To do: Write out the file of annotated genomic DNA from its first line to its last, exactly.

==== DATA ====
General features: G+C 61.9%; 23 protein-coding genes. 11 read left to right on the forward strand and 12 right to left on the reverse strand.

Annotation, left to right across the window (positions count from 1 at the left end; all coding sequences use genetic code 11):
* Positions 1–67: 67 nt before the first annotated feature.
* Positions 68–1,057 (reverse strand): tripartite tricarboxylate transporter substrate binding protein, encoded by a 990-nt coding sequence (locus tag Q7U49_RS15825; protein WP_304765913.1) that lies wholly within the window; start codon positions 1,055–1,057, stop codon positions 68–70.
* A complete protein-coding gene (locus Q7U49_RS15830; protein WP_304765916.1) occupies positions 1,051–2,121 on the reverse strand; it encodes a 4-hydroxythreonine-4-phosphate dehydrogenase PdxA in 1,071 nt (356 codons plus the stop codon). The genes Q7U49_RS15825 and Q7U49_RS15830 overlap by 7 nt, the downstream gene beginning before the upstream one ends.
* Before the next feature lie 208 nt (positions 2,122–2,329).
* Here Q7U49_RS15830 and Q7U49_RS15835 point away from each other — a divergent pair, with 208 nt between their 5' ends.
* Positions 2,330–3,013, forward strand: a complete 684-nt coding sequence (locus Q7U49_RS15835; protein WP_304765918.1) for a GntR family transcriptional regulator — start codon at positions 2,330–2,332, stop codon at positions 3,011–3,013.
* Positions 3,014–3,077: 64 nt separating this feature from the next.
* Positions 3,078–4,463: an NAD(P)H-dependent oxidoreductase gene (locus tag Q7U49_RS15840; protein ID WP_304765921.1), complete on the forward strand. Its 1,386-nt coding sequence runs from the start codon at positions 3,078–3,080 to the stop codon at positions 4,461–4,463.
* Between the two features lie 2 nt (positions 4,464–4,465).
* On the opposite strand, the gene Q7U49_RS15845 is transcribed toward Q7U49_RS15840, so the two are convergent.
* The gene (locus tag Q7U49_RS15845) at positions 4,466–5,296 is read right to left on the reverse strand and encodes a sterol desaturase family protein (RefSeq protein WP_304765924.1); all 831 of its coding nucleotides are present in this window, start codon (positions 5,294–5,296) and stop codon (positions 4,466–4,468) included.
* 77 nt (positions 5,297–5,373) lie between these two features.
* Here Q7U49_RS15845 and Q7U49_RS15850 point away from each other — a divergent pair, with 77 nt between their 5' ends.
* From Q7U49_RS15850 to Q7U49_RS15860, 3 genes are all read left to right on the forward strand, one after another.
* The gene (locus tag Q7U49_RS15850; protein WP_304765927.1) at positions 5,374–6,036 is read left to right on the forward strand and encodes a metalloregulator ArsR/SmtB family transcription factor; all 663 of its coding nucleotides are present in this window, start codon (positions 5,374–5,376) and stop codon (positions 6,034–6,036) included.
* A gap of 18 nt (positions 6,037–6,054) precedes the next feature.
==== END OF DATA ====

General features: G+C 61.9%; 23 protein-coding genes. 11 read left to right on the forward strand and 12 right to left on the reverse strand.

Annotation, left to right across the window (positions count from 1 at the left end; all coding sequences use genetic code 11):
* Positions 1–67: 67 nt before the first annotated feature.
* Positions 68–1,057 (reverse strand): tripartite tricarboxylate transporter substrate binding protein, encoded by a 990-nt coding sequence (locus tag Q7U49_RS15825; protein WP_304765913.1) that lies wholly within the window; start codon positions 1,055–1,057, stop codon positions 68–70.
* A complete protein-coding gene (locus Q7U49_RS15830; protein WP_304765916.1) occupies positions 1,051–2,121 on the reverse strand; it encodes a 4-hydroxythreonine-4-phosphate dehydrogenase PdxA in 1,071 nt (356 codons plus the stop codon). The genes Q7U49_RS15825 and Q7U49_RS15830 overlap by 7 nt, the downstream gene beginning before the upstream one ends.
* Before the next feature lie 208 nt (positions 2,122–2,329).
* Here Q7U49_RS15830 and Q7U49_RS15835 point away from each other — a divergent pair, with 208 nt between their 5' ends.
* Positions 2,330–3,013, forward strand: a complete 684-nt coding sequence (locus Q7U49_RS15835; protein WP_304765918.1) for a GntR family transcriptional regulator — start codon at positions 2,330–2,332, stop codon at positions 3,011–3,013.
* Positions 3,014–3,077: 64 nt separating this feature from the next.
* Positions 3,078–4,463: an NAD(P)H-dependent oxidoreductase gene (locus tag Q7U49_RS15840; protein ID WP_304765921.1), complete on the forward strand. Its 1,386-nt coding sequence runs from the start codon at positions 3,078–3,080 to the stop codon at positions 4,461–4,463.
* Between the two features lie 2 nt (positions 4,464–4,465).
* On the opposite strand, the gene Q7U49_RS15845 is transcribed toward Q7U49_RS15840, so the two are convergent.
* The gene (locus tag Q7U49_RS15845) at positions 4,466–5,296 is read right to left on the reverse strand and encodes a sterol desaturase family protein (RefSeq protein WP_304765924.1); all 831 of its coding nucleotides are present in this window, start codon (positions 5,294–5,296) and stop codon (positions 4,466–4,468) included.
* 77 nt (positions 5,297–5,373) lie between these two features.
* Here Q7U49_RS15845 and Q7U49_RS15850 point away from each other — a divergent pair, with 77 nt between their 5' ends.
* From Q7U49_RS15850 to Q7U49_RS15860, 3 genes are all read left to right on the forward strand, one after another.
* The gene (locus tag Q7U49_RS15850; protein WP_304765927.1) at positions 5,374–6,036 is read left to right on the forward strand and encodes a metalloregulator ArsR/SmtB family transcription factor; all 663 of its coding nucleotides are present in this window, start codon (positions 5,374–5,376) and stop codon (positions 6,034–6,036) included.
* A gap of 18 nt (positions 6,037–6,054) precedes the next feature.